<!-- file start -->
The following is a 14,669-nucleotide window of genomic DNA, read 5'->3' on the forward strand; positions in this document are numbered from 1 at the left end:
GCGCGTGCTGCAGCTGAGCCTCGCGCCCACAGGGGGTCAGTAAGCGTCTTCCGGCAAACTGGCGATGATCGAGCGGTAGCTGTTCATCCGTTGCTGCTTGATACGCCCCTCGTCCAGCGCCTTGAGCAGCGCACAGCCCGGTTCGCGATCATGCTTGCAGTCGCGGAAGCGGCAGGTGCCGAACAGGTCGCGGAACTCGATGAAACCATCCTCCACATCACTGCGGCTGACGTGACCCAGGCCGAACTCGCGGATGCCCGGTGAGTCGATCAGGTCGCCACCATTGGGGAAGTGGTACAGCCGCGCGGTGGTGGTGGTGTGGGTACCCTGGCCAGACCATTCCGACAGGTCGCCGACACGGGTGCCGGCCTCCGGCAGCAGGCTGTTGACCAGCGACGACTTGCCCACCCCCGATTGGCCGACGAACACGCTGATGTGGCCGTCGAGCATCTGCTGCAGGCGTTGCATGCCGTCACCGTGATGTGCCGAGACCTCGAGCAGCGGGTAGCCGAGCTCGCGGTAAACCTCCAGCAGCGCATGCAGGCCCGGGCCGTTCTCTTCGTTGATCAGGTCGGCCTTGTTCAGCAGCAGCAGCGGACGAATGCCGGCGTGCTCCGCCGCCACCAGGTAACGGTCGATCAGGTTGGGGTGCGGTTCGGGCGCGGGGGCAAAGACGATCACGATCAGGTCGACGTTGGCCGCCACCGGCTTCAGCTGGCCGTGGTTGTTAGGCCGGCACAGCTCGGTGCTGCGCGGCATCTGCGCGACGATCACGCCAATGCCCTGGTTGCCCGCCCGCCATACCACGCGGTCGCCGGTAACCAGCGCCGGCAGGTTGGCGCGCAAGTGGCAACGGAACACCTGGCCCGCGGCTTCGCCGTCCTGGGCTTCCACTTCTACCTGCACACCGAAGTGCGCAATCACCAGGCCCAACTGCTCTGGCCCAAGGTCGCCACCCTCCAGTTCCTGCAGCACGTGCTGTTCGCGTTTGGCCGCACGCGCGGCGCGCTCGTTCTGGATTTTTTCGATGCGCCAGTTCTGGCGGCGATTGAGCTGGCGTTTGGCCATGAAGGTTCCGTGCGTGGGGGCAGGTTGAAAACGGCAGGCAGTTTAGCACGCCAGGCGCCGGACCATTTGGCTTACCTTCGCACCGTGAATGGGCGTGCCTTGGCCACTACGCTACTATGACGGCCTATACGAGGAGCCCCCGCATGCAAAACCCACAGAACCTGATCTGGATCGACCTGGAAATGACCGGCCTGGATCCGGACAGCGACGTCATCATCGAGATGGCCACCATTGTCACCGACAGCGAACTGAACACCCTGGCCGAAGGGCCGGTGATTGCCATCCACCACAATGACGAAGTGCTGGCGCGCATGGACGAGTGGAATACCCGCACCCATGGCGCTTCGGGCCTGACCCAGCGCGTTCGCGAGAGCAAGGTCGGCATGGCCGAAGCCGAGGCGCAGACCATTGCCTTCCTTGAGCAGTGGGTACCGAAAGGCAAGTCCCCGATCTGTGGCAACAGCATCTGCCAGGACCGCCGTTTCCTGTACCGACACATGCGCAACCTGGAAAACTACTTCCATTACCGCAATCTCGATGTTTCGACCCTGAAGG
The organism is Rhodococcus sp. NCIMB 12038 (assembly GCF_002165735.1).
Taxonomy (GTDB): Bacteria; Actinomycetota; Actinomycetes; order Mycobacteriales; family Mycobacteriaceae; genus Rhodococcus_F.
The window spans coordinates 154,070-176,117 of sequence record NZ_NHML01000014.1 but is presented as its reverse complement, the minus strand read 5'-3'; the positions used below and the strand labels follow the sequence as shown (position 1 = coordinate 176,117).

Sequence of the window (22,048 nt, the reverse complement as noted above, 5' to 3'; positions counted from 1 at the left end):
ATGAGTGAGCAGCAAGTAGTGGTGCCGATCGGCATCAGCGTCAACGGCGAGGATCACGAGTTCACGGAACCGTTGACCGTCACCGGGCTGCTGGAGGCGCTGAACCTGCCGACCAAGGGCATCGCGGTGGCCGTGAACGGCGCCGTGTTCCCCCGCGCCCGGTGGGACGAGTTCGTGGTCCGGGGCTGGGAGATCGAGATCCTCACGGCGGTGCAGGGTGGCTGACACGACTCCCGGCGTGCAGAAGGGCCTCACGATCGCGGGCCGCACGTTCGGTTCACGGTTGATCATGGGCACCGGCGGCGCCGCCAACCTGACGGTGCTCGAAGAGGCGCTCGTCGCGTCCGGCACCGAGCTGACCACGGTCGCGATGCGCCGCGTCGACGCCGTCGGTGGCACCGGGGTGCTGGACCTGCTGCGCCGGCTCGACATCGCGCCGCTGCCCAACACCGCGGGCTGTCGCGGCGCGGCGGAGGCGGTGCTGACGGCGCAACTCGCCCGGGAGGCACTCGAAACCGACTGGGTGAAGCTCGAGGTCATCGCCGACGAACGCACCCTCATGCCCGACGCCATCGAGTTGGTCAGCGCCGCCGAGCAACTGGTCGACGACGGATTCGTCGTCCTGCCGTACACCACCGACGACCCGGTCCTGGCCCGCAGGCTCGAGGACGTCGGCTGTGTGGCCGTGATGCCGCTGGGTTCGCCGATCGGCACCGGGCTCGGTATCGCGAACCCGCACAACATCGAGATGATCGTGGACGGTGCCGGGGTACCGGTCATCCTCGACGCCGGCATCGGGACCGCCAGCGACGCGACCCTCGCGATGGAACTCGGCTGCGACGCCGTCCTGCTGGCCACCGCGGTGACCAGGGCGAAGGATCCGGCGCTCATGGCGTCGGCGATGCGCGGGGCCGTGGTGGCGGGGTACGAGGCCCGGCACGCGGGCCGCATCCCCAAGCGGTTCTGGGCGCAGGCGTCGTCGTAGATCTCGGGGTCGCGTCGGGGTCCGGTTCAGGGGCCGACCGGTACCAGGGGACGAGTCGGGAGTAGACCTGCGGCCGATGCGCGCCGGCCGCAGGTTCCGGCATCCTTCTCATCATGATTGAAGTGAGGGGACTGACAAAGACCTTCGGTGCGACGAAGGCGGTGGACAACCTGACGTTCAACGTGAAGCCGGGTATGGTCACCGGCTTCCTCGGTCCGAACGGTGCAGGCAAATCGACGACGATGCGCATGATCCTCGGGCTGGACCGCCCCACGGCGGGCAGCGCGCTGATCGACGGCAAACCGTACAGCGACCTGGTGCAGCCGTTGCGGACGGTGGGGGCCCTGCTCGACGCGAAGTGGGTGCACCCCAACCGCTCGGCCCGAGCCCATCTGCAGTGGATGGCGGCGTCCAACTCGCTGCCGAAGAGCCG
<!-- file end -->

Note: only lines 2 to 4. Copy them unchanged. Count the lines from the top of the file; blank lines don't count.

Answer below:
GCGCGTGCTGCAGCTGAGCCTCGCGCCCACAGGGGGTCAGTAAGCGTCTTCCGGCAAACTGGCGATGATCGAGCGGTAGCTGTTCATCCGTTGCTGCTTGATACGCCCCTCGTCCAGCGCCTTGAGCAGCGCACAGCCCGGTTCGCGATCATGCTTGCAGTCGCGGAAGCGGCAGGTGCCGAACAGGTCGCGGAACTCGATGAAACCATCCTCCACATCACTGCGGCTGACGTGACCCAGGCCGAACTCGCGGATGCCCGGTGAGTCGATCAGGTCGCCACCATTGGGGAAGTGGTACAGCCGCGCGGTGGTGGTGGTGTGGGTACCCTGGCCAGACCATTCCGACAGGTCGCCGACACGGGTGCCGGCCTCCGGCAGCAGGCTGTTGACCAGCGACGACTTGCCCACCCCCGATTGGCCGACGAACACGCTGATGTGGCCGTCGAGCATCTGCTGCAGGCGTTGCATGCCGTCACCGTGATGTGCCGAGACCTCGAGCAGCGGGTAGCCGAGCTCGCGGTAAACCTCCAGCAGCGCATGCAGGCCCGGGCCGTTCTCTTCGTTGATCAGGTCGGCCTTGTTCAGCAGCAGCAGCGGACGAATGCCGGCGTGCTCCGCCGCCACCAGGTAACGGTCGATCAGGTTGGGGTGCGGTTCGGGCGCGGGGGCAAAGACGATCACGATCAGGTCGACGTTGGCCGCCACCGGCTTCAGCTGGCCGTGGTTGTTAGGCCGGCACAGCTCGGTGCTGCGCGGCATCTGCGCGACGATCACGCCAATGCCCTGGTTGCCCGCCCGCCATACCACGCGGTCGCCGGTAACCAGCGCCGGCAGGTTGGCGCGCAAGTGGCAACGGAACACCTGGCCCGCGGCTTCGCCGTCCTGGGCTTCCACTTCTACCTGCACACCGAAGTGCGCAATCACCAGGCCCAACTGCTCTGGCCCAAGGTCGCCACCCTCCAGTTCCTGCAGCACGTGCTGTTCGCGTTTGGCCGCACGCGCGGCGCGCTCGTTCTGGATTTTTTCGATGCGCCAGTTCTGGCGGCGATTGAGCTGGCGTTTGGCCATGAAGGTTCCGTGCGTGGGGGCAGGTTGAAAACGGCAGGCAGTTTAGCACGCCAGGCGCCGGACCATTTGGCTTACCTTCGCACCGTGAATGGGCGTGCCTTGGCCACTACGCTACTATGACGGCCTATACGAGGAGCCCCCGCATGCAAAACCCACAGAACCTGATCTGGATCGACCTGGAAATGACCGGCCTGGATCCGGACAGCGACGTCATCATCGAGATGGCCACCATTGTCACCGACAGCGAACTGAACACCCTGGCCGAAGGGCCGGTGATTGCCATCCACCACAATGACGAAGTGCTGGCGCGCATGGACGAGTGGAATACCCGCACCCATGGCGCTTCGGGCCTGACCCAGCGCGTTCGCGAGAGCAAGGTCGGCATGGCCGAAGCCGAGGCGCAGACCATTGCCTTCCTTGAGCAGTGGGTACCGAAAGGCAAGTCCCCGATCTGTGGCAACAGCATCTGCCAGGACCGCCGTTTCCTGTACCGACACATGCGCAACCTGGAAAACTACTTCCATTACCGCAATCTCGATGTTTCGACCCTGAAGG
The organism is Rhodococcus sp. NCIMB 12038 (assembly GCF_002165735.1).
Taxonomy (GTDB): Bacteria; Actinomycetota; Actinomycetes; order Mycobacteriales; family Mycobacteriaceae; genus Rhodococcus_F.